Apr 14, 2006 (CIDRAP News) Preliminary testing has pointed to bovine spongiform encephalopathy (BSE), or mad cow disease, in a 6-year-old dairy cow from southern British Columbia, the Canadian government announced yesterday.
If further tests confirm the disease, the cow will be Canada's fifth case of BSE. But no part of the cow entered the human food or animal feed systems, and the carcass is under the government's control, the Canadian Food Inspection Agency (CFIA) said.
The cow, from a Fraser Valley farm, was identified through Canada's national BSE surveillance program, the agency said. After screening tests yielded inconclusive results, samples from the cow were sent to the National Centre for Foreign Animal Disease in Winnipeg for further testing.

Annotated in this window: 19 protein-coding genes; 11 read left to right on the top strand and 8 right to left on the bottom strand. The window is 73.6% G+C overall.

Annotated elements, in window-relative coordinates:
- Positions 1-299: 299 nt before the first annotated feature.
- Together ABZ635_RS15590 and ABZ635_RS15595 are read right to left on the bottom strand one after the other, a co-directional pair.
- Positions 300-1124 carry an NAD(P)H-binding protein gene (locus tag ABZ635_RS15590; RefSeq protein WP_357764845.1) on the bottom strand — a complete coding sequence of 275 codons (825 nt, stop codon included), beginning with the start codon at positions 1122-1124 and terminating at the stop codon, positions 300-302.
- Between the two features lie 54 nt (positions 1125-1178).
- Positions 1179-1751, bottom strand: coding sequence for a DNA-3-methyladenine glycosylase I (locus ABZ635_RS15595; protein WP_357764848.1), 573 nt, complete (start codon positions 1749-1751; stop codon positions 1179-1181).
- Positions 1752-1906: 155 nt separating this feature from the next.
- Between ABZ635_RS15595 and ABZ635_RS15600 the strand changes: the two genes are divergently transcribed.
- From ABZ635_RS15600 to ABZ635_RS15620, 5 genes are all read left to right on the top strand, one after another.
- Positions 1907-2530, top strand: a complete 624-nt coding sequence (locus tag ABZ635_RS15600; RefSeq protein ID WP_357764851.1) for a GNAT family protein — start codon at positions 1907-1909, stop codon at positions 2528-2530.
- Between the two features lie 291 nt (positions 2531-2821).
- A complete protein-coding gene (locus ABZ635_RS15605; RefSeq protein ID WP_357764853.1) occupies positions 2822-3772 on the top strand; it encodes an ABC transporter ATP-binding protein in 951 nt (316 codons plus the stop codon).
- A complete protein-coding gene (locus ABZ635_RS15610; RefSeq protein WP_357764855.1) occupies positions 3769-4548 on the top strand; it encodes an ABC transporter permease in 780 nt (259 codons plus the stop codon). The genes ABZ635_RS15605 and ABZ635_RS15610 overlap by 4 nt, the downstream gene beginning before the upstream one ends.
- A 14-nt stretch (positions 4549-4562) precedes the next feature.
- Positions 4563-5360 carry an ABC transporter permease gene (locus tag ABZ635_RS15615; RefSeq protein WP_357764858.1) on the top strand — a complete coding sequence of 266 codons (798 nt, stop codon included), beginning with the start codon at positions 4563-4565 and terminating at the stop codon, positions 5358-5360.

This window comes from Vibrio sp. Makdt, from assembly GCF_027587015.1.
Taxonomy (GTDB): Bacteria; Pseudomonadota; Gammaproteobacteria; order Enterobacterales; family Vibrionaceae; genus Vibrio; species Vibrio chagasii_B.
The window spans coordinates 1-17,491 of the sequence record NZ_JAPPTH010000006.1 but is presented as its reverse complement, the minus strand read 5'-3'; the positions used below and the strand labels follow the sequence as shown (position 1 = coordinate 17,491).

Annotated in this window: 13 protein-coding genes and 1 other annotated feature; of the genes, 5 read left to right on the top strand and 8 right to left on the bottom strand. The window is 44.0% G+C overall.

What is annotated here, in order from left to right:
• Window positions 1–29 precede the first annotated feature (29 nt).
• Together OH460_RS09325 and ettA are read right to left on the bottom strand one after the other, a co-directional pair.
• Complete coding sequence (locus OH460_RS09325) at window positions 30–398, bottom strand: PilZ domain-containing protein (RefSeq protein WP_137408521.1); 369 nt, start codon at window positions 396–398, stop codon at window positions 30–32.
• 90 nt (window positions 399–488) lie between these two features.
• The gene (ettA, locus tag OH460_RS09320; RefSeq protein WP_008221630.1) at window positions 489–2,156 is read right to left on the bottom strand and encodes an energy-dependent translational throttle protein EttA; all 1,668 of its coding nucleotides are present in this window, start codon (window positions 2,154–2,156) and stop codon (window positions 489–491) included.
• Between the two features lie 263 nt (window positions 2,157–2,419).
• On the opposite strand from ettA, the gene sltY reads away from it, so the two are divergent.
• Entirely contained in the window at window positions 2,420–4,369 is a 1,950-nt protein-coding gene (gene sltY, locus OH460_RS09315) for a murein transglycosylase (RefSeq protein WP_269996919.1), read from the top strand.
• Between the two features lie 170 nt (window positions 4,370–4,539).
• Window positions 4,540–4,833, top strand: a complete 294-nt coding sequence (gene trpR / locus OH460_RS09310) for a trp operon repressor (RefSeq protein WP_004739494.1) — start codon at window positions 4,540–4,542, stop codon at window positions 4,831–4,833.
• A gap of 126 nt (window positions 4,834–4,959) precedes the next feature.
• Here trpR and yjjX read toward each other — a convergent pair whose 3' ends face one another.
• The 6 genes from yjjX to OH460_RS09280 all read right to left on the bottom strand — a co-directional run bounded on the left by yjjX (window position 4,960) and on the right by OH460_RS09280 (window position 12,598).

"The first part of this process has been completed and produced a preliminary positive result," the CFIA said. "Final testing is now under way and will be completed over the holiday weekend."
Because of government safeguards, the potential case has "no bearing on the safety of Canadian beef," the agency said. Tissues where BSE is known to concentrate in infected animals are removed from all cattle slaughtered in Canada, cattle at increased risk are tested, and the use of cattle protein in cattle feed is banned.
Four BSE cases have been found in Canada, the first one in May 2003. The last confirmed case was identified in January of this year in a 6-year-old cow in northern Alberta. The first case led to a 2-year ban on shipments of live Canadian cattle into the United States. The US border was reopened in July 2005 to Canadian cattle younger than 30 months old.